Private Practices was made in 1985, and has been reissued presumably because of the success of director Kirby Dick's recent documentary This Film is Not Yet Rated. It has a commentary with Kirby Dick talking to Tanner Barklow, and, on the DVD insert, there is a short printed recent interview with Maureen Sullivan, the sex surrogate featured in the documentary.
We follow Maureen working with two clients, Kipper who was 25 and was very reluctant to initiate any physical contact with women, and John, 45, who was recently divorced and had a crisis of sexual confidence. We see Maureen in her initial meetings with the clients and their psychotherapists, and then we follow her one-on-one sessions with Kipper and John as she gradually becomes more physically close to them, and helps them feel more comfortable with themselves and the idea of taking sexual initiative. Eventually they get to the level of being naked together and touching each other. With John, she deals with the ending of the therapy and his feelings that he must be special to her.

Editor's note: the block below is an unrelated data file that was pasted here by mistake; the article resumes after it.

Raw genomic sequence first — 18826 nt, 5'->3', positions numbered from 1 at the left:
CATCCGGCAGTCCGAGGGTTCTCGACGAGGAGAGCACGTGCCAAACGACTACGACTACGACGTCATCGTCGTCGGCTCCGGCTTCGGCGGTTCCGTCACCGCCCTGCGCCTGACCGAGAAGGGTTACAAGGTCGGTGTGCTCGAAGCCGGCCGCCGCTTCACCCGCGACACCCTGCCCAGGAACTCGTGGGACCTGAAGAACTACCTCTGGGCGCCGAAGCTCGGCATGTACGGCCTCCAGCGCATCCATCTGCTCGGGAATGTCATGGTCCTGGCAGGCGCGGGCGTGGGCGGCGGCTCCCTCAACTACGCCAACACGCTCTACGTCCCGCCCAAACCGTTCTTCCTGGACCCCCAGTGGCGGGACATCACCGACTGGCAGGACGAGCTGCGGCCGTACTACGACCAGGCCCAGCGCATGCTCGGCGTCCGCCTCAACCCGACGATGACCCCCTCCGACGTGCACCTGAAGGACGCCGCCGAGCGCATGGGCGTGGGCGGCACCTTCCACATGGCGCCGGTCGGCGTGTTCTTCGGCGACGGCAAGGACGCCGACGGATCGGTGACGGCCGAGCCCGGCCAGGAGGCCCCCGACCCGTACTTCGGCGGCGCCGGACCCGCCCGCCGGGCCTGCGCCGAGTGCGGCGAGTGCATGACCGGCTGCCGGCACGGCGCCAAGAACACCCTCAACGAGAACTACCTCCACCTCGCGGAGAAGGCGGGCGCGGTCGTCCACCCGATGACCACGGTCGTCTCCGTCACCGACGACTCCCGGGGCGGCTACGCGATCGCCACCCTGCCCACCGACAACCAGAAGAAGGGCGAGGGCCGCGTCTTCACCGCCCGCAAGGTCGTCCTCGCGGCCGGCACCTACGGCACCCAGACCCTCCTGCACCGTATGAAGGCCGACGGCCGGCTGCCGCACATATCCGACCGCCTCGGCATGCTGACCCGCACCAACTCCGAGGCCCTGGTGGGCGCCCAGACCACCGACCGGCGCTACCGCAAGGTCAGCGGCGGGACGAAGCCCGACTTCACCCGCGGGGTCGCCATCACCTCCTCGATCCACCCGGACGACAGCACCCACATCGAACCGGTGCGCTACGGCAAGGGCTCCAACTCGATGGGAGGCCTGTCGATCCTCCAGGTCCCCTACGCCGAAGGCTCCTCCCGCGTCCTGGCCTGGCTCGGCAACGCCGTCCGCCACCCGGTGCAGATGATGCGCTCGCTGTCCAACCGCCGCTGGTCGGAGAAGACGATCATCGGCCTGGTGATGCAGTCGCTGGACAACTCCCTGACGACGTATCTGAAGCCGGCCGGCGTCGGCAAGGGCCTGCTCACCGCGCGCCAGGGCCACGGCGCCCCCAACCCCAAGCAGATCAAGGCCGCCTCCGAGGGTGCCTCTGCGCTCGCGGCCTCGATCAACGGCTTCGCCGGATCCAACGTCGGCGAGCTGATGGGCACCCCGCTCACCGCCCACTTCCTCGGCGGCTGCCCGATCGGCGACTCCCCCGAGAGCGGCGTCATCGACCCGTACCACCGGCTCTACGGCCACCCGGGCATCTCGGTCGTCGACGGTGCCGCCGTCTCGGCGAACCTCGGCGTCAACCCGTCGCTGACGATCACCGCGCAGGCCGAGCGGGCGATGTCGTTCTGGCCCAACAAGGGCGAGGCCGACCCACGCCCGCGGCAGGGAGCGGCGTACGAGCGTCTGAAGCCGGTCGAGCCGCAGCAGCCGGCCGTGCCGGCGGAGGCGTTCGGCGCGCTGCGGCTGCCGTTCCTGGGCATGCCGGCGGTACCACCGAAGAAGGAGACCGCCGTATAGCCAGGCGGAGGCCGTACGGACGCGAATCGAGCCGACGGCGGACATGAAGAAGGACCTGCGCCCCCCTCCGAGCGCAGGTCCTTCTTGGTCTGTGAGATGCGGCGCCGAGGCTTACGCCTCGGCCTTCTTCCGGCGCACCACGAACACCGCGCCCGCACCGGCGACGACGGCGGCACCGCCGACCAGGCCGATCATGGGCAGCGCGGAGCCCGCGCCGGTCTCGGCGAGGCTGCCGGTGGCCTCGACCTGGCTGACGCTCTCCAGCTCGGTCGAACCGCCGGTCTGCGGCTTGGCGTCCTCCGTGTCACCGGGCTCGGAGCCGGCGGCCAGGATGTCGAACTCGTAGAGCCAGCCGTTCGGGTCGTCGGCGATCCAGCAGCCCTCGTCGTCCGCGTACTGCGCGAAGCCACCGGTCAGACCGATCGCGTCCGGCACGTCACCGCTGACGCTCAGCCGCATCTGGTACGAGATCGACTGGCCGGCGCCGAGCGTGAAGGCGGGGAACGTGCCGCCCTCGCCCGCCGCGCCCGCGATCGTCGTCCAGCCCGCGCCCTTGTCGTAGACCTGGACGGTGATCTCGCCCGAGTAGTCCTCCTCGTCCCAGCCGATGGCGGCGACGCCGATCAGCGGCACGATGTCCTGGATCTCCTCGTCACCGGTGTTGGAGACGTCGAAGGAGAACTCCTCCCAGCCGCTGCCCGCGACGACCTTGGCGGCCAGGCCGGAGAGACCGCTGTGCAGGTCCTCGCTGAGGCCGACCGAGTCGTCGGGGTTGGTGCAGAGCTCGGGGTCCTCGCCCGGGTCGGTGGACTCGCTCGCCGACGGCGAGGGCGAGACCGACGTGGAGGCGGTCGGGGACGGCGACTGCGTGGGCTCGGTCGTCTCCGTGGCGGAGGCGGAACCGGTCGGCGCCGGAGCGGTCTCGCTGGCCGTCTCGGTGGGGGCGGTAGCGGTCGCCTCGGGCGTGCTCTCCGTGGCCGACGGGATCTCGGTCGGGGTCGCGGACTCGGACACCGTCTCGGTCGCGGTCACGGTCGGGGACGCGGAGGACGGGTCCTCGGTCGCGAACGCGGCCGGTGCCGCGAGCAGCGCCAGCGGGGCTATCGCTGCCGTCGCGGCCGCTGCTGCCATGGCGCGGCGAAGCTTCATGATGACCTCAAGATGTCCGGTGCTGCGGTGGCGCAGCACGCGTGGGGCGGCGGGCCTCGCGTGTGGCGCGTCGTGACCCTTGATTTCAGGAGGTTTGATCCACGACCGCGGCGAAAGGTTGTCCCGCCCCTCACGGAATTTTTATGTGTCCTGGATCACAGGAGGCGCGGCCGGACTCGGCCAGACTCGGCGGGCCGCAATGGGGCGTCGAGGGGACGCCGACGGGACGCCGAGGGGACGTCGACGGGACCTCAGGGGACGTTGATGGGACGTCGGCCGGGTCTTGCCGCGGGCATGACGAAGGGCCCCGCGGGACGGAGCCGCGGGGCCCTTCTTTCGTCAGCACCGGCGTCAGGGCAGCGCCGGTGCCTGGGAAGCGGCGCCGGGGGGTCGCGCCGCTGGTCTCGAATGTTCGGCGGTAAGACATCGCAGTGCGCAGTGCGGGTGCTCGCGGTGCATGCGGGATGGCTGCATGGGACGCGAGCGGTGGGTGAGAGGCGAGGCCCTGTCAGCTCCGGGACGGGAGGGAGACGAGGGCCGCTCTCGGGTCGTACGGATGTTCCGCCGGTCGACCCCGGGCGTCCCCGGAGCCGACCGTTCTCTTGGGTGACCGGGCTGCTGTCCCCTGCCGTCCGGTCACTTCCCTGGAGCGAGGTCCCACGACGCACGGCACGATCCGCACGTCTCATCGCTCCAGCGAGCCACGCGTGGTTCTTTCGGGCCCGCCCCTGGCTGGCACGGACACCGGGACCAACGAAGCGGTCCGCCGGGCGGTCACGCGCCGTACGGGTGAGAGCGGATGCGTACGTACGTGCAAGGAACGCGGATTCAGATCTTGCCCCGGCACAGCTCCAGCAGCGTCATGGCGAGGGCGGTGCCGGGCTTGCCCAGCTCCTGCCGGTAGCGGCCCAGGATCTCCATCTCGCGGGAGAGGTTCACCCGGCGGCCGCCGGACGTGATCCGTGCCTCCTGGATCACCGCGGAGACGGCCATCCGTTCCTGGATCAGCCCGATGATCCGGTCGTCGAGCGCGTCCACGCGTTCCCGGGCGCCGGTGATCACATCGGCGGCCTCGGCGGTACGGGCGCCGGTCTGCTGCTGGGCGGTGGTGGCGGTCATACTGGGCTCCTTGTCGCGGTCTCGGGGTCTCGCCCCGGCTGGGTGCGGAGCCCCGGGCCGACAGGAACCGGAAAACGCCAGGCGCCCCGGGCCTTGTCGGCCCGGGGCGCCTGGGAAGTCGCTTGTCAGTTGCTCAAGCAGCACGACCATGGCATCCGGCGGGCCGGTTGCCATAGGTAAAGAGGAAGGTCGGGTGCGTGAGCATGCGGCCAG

We also see some contextual interviews and meetings: John dining with his ex-wife, John's daughters, Kipper with his brother, Maureen's neighbors, Maureen talking with her therapist, and most gripping of all, a discussion between Maureen and her brother and father about her job and their past.
It is a clearly a documentary made on a shoestring, yet it works well. Much of it is fascinating viewing, partly because of what it shows about sex surrogacy, and especially because of the awkwardness of many scenes. It is also fun because of the nostalgia of the 1980s fashions.
The documentary makes a strong case that Maureen is able to help people with her work as a sex surrogate, and that it is a long way from prostitution. The worries about the possible emotional and physical dangers of the work are less addressed, and it does seem that the combination of nurturing and sexuality could lead to a powerful attachment of the client on the therapist.
The commentary with Kirby Dick has plenty of updates and information about how the documentary was made. His conversational partner Tanner Barklow tries to be provocative and Dick defends his subjects and the validity of sex surrogacy.
Private Practices will be particularly interesting to those interested in sexual surrogacy, as an historical document and possibly as a way to reflect on the basic idea of how to treat sexual problems. It only touches on the difficulties for the surrogates and says very little about ethical concerns, and says nothing about the current place of sex surrogacy in therapy.
Link: Zeitgeist Video
© 2009 Christian Perring
Christian Perring, Associate Professor of Philosophy, Dowling College, New York.